Downtown's New Tortaco Wants You To Feel Its Cheesy, Manufactured 'Edginess'
The open-air patio is one of Tortaco's redeeming qualities.
Everybody wants their place to be the next "hot spot."
At a certain point, it all starts to feel a little manufactured. Welcome to downtown Dallas' Tortaco, which opened last week on Ross Avenue in what used to be Stephan Pyles' San Salvaje.
Tortaco, brought to you by the same folks who gave us Meso Maya, wants you to know it's "edgy." You can tell by the black T-shirt staff uniforms and the heavy chains hanging from the three-sided bar's light fixture — and by putting the word "diablo" in front of "shrimp" on the menu. It's not just shrimp. It's devil shrimp, y'all.
According to a press release sent out last week, Tortaco wants to give off the vibe of an "elevated biker bar and tattoo parlor," while also serving as the friendly neighborhood "hipster hangout" in its "industrial chic space." Other choice phrases from the press release: "alternative-minded," "label-defying," "offbeat fusion,""multi-cultural collision" — if their attempt is to look cool, they've already broken the number one rule: Don't try so hard.
The faux biker bar theme is evident in the gas pump water faucet in the men's room, the half-wall motorcycle display that includes a Honda CB 550 and the distressed concrete beneath your feet. It all butts up against a bar featuring 90 mezcal options and a patio with great people-watching potential.
Tortaco wants you to believe its menu is a "multi-cultural collision." You can tell by the collision of the word torta with the word taco in Tortaco's name, and the fact that you can get either filled with everything from kimchi to truffle steak to burnt ends (which aren't really burnt ends at all) to relleno to battered white fish that they're calling "tempura."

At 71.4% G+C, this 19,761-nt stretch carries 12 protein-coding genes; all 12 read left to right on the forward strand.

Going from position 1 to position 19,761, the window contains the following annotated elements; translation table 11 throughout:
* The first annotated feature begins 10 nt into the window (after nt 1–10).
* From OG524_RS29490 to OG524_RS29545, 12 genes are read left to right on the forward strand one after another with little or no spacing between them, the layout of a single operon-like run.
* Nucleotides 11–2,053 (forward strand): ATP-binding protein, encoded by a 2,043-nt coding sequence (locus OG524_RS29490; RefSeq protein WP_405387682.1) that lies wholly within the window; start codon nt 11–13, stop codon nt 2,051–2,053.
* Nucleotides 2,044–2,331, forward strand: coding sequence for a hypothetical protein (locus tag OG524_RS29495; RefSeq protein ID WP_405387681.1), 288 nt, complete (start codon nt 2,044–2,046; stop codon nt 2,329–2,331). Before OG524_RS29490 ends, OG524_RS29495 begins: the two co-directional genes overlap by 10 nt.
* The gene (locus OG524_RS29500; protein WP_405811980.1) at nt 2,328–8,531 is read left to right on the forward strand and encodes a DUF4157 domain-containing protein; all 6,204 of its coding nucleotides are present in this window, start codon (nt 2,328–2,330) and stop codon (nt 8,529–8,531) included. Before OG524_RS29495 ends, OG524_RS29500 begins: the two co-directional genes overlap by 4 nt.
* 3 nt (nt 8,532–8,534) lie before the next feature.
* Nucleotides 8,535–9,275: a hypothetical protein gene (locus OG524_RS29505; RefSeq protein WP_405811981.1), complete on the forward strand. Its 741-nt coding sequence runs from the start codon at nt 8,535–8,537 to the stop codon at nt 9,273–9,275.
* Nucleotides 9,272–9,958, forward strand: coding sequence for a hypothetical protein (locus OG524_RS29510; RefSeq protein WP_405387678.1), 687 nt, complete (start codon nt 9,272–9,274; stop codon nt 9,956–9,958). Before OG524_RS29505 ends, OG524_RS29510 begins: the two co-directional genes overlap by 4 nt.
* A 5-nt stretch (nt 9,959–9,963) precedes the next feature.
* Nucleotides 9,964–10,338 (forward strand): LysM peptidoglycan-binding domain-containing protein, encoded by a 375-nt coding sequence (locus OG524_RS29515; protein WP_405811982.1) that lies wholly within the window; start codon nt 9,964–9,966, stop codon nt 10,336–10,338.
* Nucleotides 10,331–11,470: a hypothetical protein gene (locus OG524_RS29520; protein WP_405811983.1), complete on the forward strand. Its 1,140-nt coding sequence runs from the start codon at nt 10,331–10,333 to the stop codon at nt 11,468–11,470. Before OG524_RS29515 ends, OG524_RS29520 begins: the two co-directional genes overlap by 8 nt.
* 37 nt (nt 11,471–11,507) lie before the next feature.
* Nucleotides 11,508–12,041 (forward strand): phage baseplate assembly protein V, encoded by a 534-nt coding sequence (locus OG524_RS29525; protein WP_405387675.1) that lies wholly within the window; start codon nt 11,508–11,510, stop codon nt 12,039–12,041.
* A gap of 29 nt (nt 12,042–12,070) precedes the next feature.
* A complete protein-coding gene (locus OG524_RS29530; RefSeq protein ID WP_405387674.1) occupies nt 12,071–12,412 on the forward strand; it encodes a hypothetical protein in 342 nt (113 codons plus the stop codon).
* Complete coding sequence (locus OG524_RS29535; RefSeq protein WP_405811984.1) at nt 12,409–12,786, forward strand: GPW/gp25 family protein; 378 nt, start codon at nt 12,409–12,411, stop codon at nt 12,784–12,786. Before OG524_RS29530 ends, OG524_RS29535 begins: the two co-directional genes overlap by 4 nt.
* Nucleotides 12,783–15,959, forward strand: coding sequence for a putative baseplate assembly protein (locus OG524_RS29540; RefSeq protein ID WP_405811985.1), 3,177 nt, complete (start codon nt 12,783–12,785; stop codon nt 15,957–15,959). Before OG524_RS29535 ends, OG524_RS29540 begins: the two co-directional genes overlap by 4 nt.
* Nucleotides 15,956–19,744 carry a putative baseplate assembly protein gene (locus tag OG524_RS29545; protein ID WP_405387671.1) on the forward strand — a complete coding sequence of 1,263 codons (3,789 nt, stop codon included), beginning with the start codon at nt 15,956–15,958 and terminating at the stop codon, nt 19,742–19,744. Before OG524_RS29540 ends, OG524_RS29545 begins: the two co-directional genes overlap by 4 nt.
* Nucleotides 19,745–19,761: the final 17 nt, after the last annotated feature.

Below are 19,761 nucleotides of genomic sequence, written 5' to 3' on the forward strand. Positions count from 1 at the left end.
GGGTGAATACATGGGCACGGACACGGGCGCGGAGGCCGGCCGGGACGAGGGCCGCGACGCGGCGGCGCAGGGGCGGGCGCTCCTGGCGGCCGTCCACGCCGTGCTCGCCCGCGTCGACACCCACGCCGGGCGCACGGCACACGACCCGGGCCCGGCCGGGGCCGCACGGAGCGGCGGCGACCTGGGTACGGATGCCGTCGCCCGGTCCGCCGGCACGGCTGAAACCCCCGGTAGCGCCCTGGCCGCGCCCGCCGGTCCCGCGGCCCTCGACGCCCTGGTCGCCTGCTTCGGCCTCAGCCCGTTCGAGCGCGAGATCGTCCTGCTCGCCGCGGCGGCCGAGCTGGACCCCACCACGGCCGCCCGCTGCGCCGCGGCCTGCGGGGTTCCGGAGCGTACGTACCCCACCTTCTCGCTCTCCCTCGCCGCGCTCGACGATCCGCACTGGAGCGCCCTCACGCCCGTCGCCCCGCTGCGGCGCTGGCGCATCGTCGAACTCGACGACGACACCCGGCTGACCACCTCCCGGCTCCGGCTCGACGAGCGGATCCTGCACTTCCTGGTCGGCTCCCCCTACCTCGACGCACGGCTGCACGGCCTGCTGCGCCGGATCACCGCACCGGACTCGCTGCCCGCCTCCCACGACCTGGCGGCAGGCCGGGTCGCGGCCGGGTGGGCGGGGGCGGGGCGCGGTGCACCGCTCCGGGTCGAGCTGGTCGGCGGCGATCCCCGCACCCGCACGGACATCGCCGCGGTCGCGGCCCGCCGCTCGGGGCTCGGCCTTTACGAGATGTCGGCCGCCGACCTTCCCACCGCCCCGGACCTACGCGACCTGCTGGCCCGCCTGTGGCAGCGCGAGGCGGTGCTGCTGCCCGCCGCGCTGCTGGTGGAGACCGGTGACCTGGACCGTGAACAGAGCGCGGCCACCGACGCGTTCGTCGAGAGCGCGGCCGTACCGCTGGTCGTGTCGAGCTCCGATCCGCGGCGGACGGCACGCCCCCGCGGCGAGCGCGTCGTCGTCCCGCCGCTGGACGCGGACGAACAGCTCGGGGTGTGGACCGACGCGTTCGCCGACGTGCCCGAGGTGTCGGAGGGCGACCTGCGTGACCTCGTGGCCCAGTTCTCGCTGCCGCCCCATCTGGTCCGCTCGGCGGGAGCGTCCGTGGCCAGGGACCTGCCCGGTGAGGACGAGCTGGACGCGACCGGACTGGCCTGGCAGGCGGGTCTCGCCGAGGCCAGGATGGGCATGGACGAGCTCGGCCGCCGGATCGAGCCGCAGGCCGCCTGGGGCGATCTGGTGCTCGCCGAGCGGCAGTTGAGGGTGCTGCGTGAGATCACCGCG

The tortas are OK, made better by the heavy spice of the chile de arbol sauce. The plantain chips in the back are hidden gems.
That's what the menu is based on, essentially. Your choice of one of their "edgy," "multicultural" fillings, in either torta ($6) or taco ($4) form, with mezcal, cocktails or straight-up, the latter priced by either the sip ($4) or the shot ($7).
Tortaco's most popular filling is the truffle steak, which comes with beef tenderloin, black truffle aioli, tomatoes, caramelized onions that aren't really caramelized, white cheddar, arugula and mushrooms. The "burnt ends" are really shredded brisket, but the meat is nice enough against avocado, white cheddar again and a sweet and tangy "gold sauce."
The bread used for the torta is not the comforting bolillo bread those familiar with tortas will anticipate, as, and you can probably tell by now, Tortaco is not trying to be a traditional Mexican restaurant. Its fusion feel requires something they're calling "fire-toasted artisan bread."
The plantain chips served with every tray are a crunchy and sweet surprise that, though something of an afterthought, really do glue the meal together. This place isn't without redeeming qualities, but in the end it feels as if in their efforts to be everything to everyone, the minds behind Tortaco have forgotten one of the most useful rules in the restaurant business: First, do one thing better than anyone else.
Other than the bar's focus on interesting (and expensive) mezcal cocktails, it's hard to put a finger on what Tortaco is going for, other than a sense of highly manufactured cool. The Fort Worth location, which opened in October in the West 7th district, also throws a weekend brunch into the mix. Maybe Tortaco's "edginess" will prove popular — but if they focused half as much on quality food as they do on being cool, this spot wouldn't have to rely on trendy buzzwords to gain a following.
Tortaco, 2100 Ross Ave.
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